TW: the class war, colonialism, international inequality, pandemic diseases, food insecurity
You’ve probably heard about how Hurricane Sandy has now damaged much of the Mid-Atlantic US coast on a scale unprecedented since modern innovations in meteorology. A small but consistent number of reports have talked about whether, like Katrina, global warming can be seen as a contributing factor in the increased danger to Americans posed by hurricanes. Less frequently, has it been noted that the capacity of the storm to disrupt people’s daily lives including their ability to participate in the upcoming election is uneven. Not only was the damage geographically concentrated, but the impact disproportionately falls on less powerful socio-economic classes. As one opinion piece before the storm hit warned, “If the storm were to make it harder for lower income Americans to participate in the election than middle and upper income Americans (eg, by knocking out public transportation), then we would expect this to hurt the vote for Obama.”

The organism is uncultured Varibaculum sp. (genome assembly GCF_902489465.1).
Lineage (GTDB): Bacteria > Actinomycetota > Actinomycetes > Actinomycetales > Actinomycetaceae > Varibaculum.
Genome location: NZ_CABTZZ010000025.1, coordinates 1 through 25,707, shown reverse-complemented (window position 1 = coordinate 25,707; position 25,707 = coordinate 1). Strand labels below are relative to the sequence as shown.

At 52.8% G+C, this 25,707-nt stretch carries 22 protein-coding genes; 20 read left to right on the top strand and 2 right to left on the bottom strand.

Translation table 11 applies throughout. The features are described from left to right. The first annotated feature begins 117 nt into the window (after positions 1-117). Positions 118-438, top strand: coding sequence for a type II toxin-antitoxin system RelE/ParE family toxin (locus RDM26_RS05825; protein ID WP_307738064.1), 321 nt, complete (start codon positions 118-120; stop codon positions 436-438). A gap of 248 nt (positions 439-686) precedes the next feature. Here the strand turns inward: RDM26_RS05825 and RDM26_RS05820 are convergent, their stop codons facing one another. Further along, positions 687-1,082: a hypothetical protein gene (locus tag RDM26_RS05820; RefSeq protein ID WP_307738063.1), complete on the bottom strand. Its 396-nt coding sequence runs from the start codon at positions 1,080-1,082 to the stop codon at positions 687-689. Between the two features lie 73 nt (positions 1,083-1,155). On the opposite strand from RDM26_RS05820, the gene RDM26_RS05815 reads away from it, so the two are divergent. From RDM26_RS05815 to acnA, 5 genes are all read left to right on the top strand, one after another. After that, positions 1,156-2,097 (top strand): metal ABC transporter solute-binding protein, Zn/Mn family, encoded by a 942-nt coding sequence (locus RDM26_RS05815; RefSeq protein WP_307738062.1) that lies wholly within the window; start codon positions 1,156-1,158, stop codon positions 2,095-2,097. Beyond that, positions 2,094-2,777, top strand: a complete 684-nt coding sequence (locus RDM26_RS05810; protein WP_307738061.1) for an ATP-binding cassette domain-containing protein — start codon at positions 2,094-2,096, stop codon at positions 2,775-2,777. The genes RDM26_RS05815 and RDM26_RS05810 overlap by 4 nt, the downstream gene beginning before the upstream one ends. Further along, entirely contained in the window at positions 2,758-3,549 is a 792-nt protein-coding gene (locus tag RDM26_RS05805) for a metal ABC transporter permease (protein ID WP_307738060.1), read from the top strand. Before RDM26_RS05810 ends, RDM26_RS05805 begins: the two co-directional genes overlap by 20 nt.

Even scarcer still has been any sort of analysis of how global-warming-enhanced severe weather might unequally impact people on a global scale, where living standards are even more divergent.
(One of the “tent cities” that sprang up after the 2010 earthquake in Port-au-Prince experiencing flooding as a result of Hurricane Sandy. Originally from here.)
Just as global warming has been connected with more dangerous hurricanes for a while now, the connections between class and vulnerability to climate change have a lengthy history of theorization. At what point though, do we declare a seeming connection? When a hurricane threatens Haïti with starvation and cholera? When dengue fever seasons in India are longer and more severe? It seems impossible to pinpoint the exact turning point where poverty and colonialism give way to climate change and neo-colonialism. It’s often been said that a widespread political response to global warming won’t be produced until after a critical mass of climatological instability is reached. But what if the reality’s more insidious than that? What if we don’t even recognize climatological instability because our attentions are held elsewhere? Or we gloss over climatological processes as a contributing factor to crises?
Are international inequality and global warming tag teaming us already?